Tea Traditions from Around the World

Jun 30, 2015 11:26 IST
Drinking tea is a time to unwind, think free and connect with those around you. And this is why tea drinking is not just an experience but also a culture. Different countries have developed different traditions around the service of tea. Here, let's take a look.

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  • Tea Traditions from Around the World

    The Japanese Tea Ceremony, also known as Chado or Sado centers on the preparation, serving and drinking of a powdered green tea called Matcha. The Japanese tea ceremony can find its roots in China but has evolved greatly in the last few hundred years.

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  • Tea Traditions from Around the World

    In India, tea is absolutely indispensable. We bond, talk, share and ponder over a hot cup of tea and have been doing so for many years now. The kind of tea people in India prefer to drink is masala tea which is a beautiful blend of black tea and spices like cinnamon, ginger, garlic, clove etc.

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  • Tea Traditions from Around the World

    Taiwan is one of the largest producers of Oolong tea so it's only obvious that it has a huge tea drinking culture. Another kind of tea that those in Taiwan love drinking is bubble or Pearl Milk Tea. It was invented in the 1980s and is basically cold tea mixed with fruit/milk and a spoon full of tapioca balls.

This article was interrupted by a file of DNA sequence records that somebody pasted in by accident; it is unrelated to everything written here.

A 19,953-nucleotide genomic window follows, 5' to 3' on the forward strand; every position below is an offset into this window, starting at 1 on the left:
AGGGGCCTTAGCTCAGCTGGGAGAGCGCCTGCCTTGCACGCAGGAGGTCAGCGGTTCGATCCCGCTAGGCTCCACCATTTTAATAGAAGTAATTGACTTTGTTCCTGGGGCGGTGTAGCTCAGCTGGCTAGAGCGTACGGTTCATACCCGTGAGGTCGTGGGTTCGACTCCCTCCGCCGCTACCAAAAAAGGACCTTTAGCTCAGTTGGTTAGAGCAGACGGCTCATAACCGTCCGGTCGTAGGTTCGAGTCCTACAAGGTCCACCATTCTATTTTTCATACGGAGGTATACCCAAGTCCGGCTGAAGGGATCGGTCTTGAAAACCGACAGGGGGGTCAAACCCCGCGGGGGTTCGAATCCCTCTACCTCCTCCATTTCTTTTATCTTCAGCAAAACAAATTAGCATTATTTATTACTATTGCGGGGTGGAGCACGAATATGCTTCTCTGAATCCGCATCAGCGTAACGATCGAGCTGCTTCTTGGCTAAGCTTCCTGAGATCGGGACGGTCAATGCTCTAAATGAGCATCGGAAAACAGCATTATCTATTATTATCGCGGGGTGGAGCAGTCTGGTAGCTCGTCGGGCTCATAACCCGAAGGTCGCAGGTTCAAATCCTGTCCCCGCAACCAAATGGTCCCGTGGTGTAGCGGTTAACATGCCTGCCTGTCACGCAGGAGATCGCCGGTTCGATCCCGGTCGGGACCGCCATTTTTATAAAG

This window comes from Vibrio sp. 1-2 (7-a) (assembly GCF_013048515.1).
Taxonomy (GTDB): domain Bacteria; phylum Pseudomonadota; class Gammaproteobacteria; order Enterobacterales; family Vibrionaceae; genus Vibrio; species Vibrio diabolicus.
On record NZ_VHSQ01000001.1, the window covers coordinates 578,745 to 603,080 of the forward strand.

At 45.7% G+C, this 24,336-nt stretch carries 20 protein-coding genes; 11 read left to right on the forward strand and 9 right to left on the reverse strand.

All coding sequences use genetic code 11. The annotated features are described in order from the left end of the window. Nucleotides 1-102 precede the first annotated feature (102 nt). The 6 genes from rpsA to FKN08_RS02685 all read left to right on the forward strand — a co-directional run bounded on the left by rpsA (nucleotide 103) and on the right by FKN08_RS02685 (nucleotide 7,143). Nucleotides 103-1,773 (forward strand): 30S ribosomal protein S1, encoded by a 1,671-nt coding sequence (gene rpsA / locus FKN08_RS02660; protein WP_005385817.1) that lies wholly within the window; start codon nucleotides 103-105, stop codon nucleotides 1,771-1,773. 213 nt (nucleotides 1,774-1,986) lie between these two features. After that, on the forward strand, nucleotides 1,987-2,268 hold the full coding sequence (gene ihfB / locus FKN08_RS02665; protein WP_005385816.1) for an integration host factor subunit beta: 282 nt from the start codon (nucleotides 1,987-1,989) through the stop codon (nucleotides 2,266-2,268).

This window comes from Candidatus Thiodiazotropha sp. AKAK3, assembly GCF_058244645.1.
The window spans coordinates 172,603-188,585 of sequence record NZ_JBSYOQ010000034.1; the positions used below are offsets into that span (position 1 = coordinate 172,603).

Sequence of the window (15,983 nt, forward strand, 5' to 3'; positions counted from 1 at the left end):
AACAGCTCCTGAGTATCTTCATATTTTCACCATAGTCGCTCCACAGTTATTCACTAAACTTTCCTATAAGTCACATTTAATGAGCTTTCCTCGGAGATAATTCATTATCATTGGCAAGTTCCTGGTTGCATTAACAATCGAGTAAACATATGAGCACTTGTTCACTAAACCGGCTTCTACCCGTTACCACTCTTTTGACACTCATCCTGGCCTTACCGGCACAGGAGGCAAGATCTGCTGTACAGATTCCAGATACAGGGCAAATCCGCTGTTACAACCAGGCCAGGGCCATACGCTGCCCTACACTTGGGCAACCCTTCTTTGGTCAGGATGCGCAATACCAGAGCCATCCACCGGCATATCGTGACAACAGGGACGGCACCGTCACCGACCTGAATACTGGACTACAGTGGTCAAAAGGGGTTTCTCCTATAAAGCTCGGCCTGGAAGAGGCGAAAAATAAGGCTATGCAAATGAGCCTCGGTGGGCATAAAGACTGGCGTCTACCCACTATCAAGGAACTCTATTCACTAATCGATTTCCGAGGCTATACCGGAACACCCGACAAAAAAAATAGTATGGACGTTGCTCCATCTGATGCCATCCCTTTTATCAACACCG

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  • Tea Traditions from Around the World

    ?Chayi' or the Chinese tea ceremony is a symbol of respect, and gratitude. And a reason for family gathering. In fact, according to a popular Chinese saying, tea is one of the seven necessities of life. The three kinds of teas that are very popular in China are green tea, black tea and scented tea.

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  • Tea Traditions from Around the World

    Maghrebi Mint Tea also known as Moroccan tea is a ceremonial tea which is served to guests and refusing it is considered to be impolite. In places like France and Spain, Maghrebi Mint Tea is mostly served in summer as chilled ice tea.

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  • Tea Traditions from Around the World

    The famous and classic afternoon tea ceremony of England is part of its ancient traditions. It was started somewhere in the mid 17th century and was introduced as a solution to mid-meal hunger pangs. Don't confuse this with high tea though because the latter was introduced much later by the working class and served with meat, cakes and pies. It was all a big hearty fare.

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  • Tea Traditions from Around the World

    It's not just vodka that the Russians tilt towards, they're also known to be big tea lovers. They usually drink Indian or Chinese tea but instead of boiling water on a stove, they heat it using a Samovar which is essentially a metal container.

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  • Tea Traditions from Around the World

    The Korean way of drinking tea is much more relaxed that its Asian counterparts. It's usualy a way of relaxation versus formality.

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  • Tea Traditions from Around the World

    Tea is a crucial part of Turkish social life. In fact, there's even a saying that conversation without tea is as incomplete as a night sky without the moon. The Turks drink tea in small shot glasses and never add milk to it. Also, they take sugar but instead of putting it in their tea they hold a lump of sugar between their tongue and cheeks.

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